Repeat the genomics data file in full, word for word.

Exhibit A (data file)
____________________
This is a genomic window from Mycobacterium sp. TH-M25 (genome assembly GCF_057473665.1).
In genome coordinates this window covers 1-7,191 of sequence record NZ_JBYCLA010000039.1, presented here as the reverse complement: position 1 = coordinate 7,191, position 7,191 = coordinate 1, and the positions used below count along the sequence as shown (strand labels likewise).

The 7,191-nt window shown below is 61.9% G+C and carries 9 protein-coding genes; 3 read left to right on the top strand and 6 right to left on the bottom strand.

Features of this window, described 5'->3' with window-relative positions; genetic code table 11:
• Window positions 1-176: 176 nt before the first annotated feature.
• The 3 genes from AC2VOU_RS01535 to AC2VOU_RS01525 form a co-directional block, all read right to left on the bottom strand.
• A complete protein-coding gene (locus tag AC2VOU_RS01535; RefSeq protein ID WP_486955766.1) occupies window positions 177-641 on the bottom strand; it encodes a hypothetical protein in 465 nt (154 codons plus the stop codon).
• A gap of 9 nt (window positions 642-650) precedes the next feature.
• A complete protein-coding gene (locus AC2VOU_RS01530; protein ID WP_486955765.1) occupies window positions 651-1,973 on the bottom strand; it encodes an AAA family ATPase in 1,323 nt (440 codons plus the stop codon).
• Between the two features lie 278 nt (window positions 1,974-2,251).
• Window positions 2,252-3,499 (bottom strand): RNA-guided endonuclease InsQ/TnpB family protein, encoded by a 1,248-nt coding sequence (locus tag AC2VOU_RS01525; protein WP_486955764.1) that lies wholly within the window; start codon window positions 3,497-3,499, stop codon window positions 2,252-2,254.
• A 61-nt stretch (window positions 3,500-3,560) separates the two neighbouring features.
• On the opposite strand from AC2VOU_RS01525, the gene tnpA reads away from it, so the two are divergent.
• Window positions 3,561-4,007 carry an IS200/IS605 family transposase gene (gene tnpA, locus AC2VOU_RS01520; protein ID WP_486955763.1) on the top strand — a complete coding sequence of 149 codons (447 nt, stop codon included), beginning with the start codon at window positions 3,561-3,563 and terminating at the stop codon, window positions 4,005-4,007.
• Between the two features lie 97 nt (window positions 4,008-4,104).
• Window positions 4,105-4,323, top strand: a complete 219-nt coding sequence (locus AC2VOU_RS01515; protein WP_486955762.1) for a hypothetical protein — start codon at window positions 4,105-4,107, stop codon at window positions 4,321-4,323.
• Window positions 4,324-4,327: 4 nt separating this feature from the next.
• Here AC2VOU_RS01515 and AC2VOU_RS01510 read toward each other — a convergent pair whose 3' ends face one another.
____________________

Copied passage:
This is a genomic window from Mycobacterium sp. TH-M25 (genome assembly GCF_057473665.1).
In genome coordinates this window covers 1-7,191 of sequence record NZ_JBYCLA010000039.1, presented here as the reverse complement: position 1 = coordinate 7,191, position 7,191 = coordinate 1, and the positions used below count along the sequence as shown (strand labels likewise).

The 7,191-nt window shown below is 61.9% G+C and carries 9 protein-coding genes; 3 read left to right on the top strand and 6 right to left on the bottom strand.

Features of this window, described 5'->3' with window-relative positions; genetic code table 11:
• Window positions 1-176: 176 nt before the first annotated feature.
• The 3 genes from AC2VOU_RS01535 to AC2VOU_RS01525 form a co-directional block, all read right to left on the bottom strand.
• A complete protein-coding gene (locus tag AC2VOU_RS01535; RefSeq protein ID WP_486955766.1) occupies window positions 177-641 on the bottom strand; it encodes a hypothetical protein in 465 nt (154 codons plus the stop codon).
• A gap of 9 nt (window positions 642-650) precedes the next feature.
• A complete protein-coding gene (locus AC2VOU_RS01530; protein ID WP_486955765.1) occupies window positions 651-1,973 on the bottom strand; it encodes an AAA family ATPase in 1,323 nt (440 codons plus the stop codon).
• Between the two features lie 278 nt (window positions 1,974-2,251).
• Window positions 2,252-3,499 (bottom strand): RNA-guided endonuclease InsQ/TnpB family protein, encoded by a 1,248-nt coding sequence (locus tag AC2VOU_RS01525; protein WP_486955764.1) that lies wholly within the window; start codon window positions 3,497-3,499, stop codon window positions 2,252-2,254.
• A 61-nt stretch (window positions 3,500-3,560) separates the two neighbouring features.
• On the opposite strand from AC2VOU_RS01525, the gene tnpA reads away from it, so the two are divergent.
• Window positions 3,561-4,007 carry an IS200/IS605 family transposase gene (gene tnpA, locus AC2VOU_RS01520; protein ID WP_486955763.1) on the top strand — a complete coding sequence of 149 codons (447 nt, stop codon included), beginning with the start codon at window positions 3,561-3,563 and terminating at the stop codon, window positions 4,005-4,007.
• Between the two features lie 97 nt (window positions 4,008-4,104).
• Window positions 4,105-4,323, top strand: a complete 219-nt coding sequence (locus AC2VOU_RS01515; protein WP_486955762.1) for a hypothetical protein — start codon at window positions 4,105-4,107, stop codon at window positions 4,321-4,323.
• Window positions 4,324-4,327: 4 nt separating this feature from the next.
• Here AC2VOU_RS01515 and AC2VOU_RS01510 read toward each other — a convergent pair whose 3' ends face one another.